The financial industry is undergoing a shift from its tried and true traditional formula to one of increasingly sophisticated technology and software, being driven by regulatory might. With all the might and speed behind the technology driving trading and planning today, is there even a need for a broker/dealer anymore?
As evidence, consider how well Registered Independent Advisors (RIAs) are prospering without having to use the services of a broker/dealer. In fact, revenues for broker/dealers are chiefly advisory fees these days—and advice is not a business model that requires a broker/dealer. The lingering economic downturn continues to slim the ranks of smaller and less sound regional and independent broker-dealers both. The market appears to have succeeded in accelerating the evolution of its model. Those nimble enough to change will be rewarded with stating relevant.
Today’s broker-dealers face an uncertain future within this highly competitive marketplace.
Meanwhile, expectations are that within this decade, RIAs will increase to match the number of broker/dealer advisors. Analysts and executives predict the landscape is going to change dramatically in the next three years as the buying and selling of firms accelerates. A number of major independent broker/dealers got hitched, which meant a lot of upheaval for financial advisors.
There are predictions that the broker/dealer of the future will likely be more of an advisor affiliate that might be restricted to focusing on branding, practice management, and some training. These advisors will have to put the interest of the client first, an event that already exists with many top advisors, and is beginning to take root with firms everywhere.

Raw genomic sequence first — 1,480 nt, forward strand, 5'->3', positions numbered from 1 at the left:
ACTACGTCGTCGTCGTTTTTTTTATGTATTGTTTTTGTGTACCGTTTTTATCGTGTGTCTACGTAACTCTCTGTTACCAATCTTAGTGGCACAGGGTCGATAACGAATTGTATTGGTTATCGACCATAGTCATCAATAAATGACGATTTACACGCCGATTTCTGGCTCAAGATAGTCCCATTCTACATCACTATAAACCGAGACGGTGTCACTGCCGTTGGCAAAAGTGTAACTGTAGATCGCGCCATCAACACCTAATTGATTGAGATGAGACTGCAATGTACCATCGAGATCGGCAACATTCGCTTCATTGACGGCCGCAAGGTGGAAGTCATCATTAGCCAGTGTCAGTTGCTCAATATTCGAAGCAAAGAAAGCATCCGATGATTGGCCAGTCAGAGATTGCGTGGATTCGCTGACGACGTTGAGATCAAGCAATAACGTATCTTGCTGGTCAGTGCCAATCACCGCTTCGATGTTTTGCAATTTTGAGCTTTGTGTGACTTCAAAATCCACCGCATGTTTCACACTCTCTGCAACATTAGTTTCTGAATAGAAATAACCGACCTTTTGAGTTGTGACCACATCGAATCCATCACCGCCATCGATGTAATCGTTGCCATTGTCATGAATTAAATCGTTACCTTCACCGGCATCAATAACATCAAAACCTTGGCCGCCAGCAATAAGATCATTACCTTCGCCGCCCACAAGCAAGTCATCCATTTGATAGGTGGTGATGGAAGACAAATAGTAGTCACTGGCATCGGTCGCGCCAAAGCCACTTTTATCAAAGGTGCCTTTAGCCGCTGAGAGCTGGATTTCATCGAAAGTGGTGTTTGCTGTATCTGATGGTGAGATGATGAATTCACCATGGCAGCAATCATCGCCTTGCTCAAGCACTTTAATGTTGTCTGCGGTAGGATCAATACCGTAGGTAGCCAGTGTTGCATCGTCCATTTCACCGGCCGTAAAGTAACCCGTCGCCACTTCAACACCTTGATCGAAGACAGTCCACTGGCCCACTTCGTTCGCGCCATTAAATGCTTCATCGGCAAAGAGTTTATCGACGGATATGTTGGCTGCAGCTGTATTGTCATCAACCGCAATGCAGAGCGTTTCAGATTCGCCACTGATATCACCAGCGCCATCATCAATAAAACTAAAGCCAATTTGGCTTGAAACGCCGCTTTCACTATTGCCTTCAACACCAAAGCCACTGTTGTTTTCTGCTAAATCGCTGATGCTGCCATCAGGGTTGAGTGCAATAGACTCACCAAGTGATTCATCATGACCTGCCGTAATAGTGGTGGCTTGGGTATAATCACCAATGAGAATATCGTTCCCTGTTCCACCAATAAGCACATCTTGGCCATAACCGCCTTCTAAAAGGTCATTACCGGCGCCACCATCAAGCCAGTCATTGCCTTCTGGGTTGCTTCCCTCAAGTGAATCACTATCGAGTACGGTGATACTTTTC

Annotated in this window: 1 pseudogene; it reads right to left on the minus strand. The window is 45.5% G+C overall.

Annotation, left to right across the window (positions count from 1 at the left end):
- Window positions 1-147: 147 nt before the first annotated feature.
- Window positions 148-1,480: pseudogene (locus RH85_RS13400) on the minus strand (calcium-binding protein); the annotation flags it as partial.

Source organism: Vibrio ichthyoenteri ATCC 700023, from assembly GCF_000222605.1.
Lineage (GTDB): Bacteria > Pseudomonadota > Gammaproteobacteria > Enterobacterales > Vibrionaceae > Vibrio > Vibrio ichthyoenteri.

Customer loyalty in focus
Clients are demanding to be the primary concern, not a secondary consideration for an advisor. It will also have a high respect for the client and never put itself in a position where its interests diverge from the client or the advisor. Today's broker/dealers are already starting down that path with more and more fee-based structured relationships. Transparency about fees is a large part of that equation. While client investors by and large feel positively about the relationship they have with their advisor, a sizable number still want their advisors to be more transparent about fees. In a recent survey of investors, only four in ten said their advisors are very clear on how they’re compensated, while a nearly equal number want greater clarity about the situation.
In almost every way, building a foundation of trust has become more than difficult for financial professional, making their role that much more challenging.